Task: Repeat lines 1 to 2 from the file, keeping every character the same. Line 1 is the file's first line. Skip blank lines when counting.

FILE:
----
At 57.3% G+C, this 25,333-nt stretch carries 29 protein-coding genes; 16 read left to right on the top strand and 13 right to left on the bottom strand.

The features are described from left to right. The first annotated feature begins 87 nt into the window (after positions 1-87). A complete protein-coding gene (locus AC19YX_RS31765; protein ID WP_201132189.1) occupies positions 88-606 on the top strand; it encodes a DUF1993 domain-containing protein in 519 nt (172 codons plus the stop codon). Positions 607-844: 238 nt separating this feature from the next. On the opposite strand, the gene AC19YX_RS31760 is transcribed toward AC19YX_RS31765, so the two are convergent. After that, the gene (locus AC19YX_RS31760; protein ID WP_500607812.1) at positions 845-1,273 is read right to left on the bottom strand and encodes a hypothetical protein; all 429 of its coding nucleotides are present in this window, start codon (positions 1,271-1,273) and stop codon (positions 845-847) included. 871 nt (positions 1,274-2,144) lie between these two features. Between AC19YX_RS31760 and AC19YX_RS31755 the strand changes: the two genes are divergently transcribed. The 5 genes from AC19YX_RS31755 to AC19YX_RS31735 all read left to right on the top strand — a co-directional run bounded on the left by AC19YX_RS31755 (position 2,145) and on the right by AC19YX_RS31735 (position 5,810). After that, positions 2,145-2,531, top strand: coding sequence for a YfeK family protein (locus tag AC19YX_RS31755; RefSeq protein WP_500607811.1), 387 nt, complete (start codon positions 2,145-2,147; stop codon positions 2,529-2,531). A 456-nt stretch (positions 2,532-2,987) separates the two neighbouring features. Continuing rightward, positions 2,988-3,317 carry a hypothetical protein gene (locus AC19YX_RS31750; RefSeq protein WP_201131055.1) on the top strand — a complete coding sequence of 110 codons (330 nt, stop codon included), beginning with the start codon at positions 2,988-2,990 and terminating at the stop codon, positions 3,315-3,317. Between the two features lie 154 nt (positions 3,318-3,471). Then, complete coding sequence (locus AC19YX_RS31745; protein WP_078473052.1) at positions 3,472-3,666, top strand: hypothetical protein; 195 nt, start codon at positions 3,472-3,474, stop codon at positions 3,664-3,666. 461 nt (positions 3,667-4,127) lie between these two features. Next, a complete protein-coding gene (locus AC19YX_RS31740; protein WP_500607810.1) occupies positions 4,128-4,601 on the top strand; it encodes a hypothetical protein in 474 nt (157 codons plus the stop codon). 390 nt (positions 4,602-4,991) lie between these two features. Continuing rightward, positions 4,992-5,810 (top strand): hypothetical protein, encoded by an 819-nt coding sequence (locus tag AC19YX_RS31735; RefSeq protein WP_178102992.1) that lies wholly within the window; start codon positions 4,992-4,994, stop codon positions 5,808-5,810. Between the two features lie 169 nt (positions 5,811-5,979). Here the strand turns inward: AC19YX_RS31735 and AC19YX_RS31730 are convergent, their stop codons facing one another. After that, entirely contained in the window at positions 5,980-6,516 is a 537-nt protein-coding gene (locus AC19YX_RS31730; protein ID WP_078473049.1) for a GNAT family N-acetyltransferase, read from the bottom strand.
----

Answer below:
At 57.3% G+C, this 25,333-nt stretch carries 29 protein-coding genes; 16 read left to right on the top strand and 13 right to left on the bottom strand.

The features are described from left to right. The first annotated feature begins 87 nt into the window (after positions 1-87). A complete protein-coding gene (locus AC19YX_RS31765; protein ID WP_201132189.1) occupies positions 88-606 on the top strand; it encodes a DUF1993 domain-containing protein in 519 nt (172 codons plus the stop codon). Positions 607-844: 238 nt separating this feature from the next. On the opposite strand, the gene AC19YX_RS31760 is transcribed toward AC19YX_RS31765, so the two are convergent. After that, the gene (locus AC19YX_RS31760; protein ID WP_500607812.1) at positions 845-1,273 is read right to left on the bottom strand and encodes a hypothetical protein; all 429 of its coding nucleotides are present in this window, start codon (positions 1,271-1,273) and stop codon (positions 845-847) included. 871 nt (positions 1,274-2,144) lie between these two features. Between AC19YX_RS31760 and AC19YX_RS31755 the strand changes: the two genes are divergently transcribed. The 5 genes from AC19YX_RS31755 to AC19YX_RS31735 all read left to right on the top strand — a co-directional run bounded on the left by AC19YX_RS31755 (position 2,145) and on the right by AC19YX_RS31735 (position 5,810). After that, positions 2,145-2,531, top strand: coding sequence for a YfeK family protein (locus tag AC19YX_RS31755; RefSeq protein WP_500607811.1), 387 nt, complete (start codon positions 2,145-2,147; stop codon positions 2,529-2,531). A 456-nt stretch (positions 2,532-2,987) separates the two neighbouring features. Continuing rightward, positions 2,988-3,317 carry a hypothetical protein gene (locus AC19YX_RS31750; RefSeq protein WP_201131055.1) on the top strand — a complete coding sequence of 110 codons (330 nt, stop codon included), beginning with the start codon at positions 2,988-2,990 and terminating at the stop codon, positions 3,315-3,317. Between the two features lie 154 nt (positions 3,318-3,471). Then, complete coding sequence (locus AC19YX_RS31745; protein WP_078473052.1) at positions 3,472-3,666, top strand: hypothetical protein; 195 nt, start codon at positions 3,472-3,474, stop codon at positions 3,664-3,666. 461 nt (positions 3,667-4,127) lie between these two features. Next, a complete protein-coding gene (locus AC19YX_RS31740; protein WP_500607810.1) occupies positions 4,128-4,601 on the top strand; it encodes a hypothetical protein in 474 nt (157 codons plus the stop codon). 390 nt (positions 4,602-4,991) lie between these two features. Continuing rightward, positions 4,992-5,810 (top strand): hypothetical protein, encoded by an 819-nt coding sequence (locus tag AC19YX_RS31735; RefSeq protein WP_178102992.1) that lies wholly within the window; start codon positions 4,992-4,994, stop codon positions 5,808-5,810. Between the two features lie 169 nt (positions 5,811-5,979). Here the strand turns inward: AC19YX_RS31735 and AC19YX_RS31730 are convergent, their stop codons facing one another. After that, entirely contained in the window at positions 5,980-6,516 is a 537-nt protein-coding gene (locus AC19YX_RS31730; protein ID WP_078473049.1) for a GNAT family N-acetyltransferase, read from the bottom strand.